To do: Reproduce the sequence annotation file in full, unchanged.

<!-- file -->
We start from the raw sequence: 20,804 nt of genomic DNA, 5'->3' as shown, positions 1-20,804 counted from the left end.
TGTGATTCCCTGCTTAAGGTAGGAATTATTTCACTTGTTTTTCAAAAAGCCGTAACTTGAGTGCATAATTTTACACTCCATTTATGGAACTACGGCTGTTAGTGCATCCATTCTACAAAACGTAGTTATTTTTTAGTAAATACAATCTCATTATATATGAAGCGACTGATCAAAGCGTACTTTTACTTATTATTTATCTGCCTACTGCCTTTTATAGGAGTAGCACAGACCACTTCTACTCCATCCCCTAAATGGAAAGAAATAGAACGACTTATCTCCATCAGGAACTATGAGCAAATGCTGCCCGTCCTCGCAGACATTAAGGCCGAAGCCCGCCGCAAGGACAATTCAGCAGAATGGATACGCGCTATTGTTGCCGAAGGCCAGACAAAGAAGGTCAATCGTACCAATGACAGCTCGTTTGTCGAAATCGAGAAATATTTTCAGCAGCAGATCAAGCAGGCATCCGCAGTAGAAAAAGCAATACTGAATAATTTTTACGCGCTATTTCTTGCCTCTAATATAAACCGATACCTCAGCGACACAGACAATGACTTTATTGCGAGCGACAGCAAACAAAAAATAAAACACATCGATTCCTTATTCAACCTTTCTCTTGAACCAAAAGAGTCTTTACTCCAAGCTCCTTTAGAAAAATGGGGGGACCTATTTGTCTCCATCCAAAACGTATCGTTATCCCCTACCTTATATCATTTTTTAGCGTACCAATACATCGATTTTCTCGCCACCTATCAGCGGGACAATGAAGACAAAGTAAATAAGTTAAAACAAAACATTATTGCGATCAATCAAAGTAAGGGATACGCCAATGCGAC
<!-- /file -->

We start from the raw sequence: 20,804 nt of genomic DNA, 5'->3' as shown, positions 1-20,804 counted from the left end.
TGTGATTCCCTGCTTAAGGTAGGAATTATTTCACTTGTTTTTCAAAAAGCCGTAACTTGAGTGCATAATTTTACACTCCATTTATGGAACTACGGCTGTTAGTGCATCCATTCTACAAAACGTAGTTATTTTTTAGTAAATACAATCTCATTATATATGAAGCGACTGATCAAAGCGTACTTTTACTTATTATTTATCTGCCTACTGCCTTTTATAGGAGTAGCACAGACCACTTCTACTCCATCCCCTAAATGGAAAGAAATAGAACGACTTATCTCCATCAGGAACTATGAGCAAATGCTGCCCGTCCTCGCAGACATTAAGGCCGAAGCCCGCCGCAAGGACAATTCAGCAGAATGGATACGCGCTATTGTTGCCGAAGGCCAGACAAAGAAGGTCAATCGTACCAATGACAGCTCGTTTGTCGAAATCGAGAAATATTTTCAGCAGCAGATCAAGCAGGCATCCGCAGTAGAAAAAGCAATACTGAATAATTTTTACGCGCTATTTCTTGCCTCTAATATAAACCGATACCTCAGCGACACAGACAATGACTTTATTGCGAGCGACAGCAAACAAAAAATAAAACACATCGATTCCTTATTCAACCTTTCTCTTGAACCAAAAGAGTCTTTACTCCAAGCTCCTTTAGAAAAATGGGGGGACCTATTTGTCTCCATCCAAAACGTATCGTTATCCCCTACCTTATATCATTTTTTAGCGTACCAATACATCGATTTTCTCGCCACCTATCAGCGGGACAATGAAGACAAAGTAAATAAGTTAAAACAAAACATTATTGCGATCAATCAAAGTAAGGGATACGCCAATGCGAC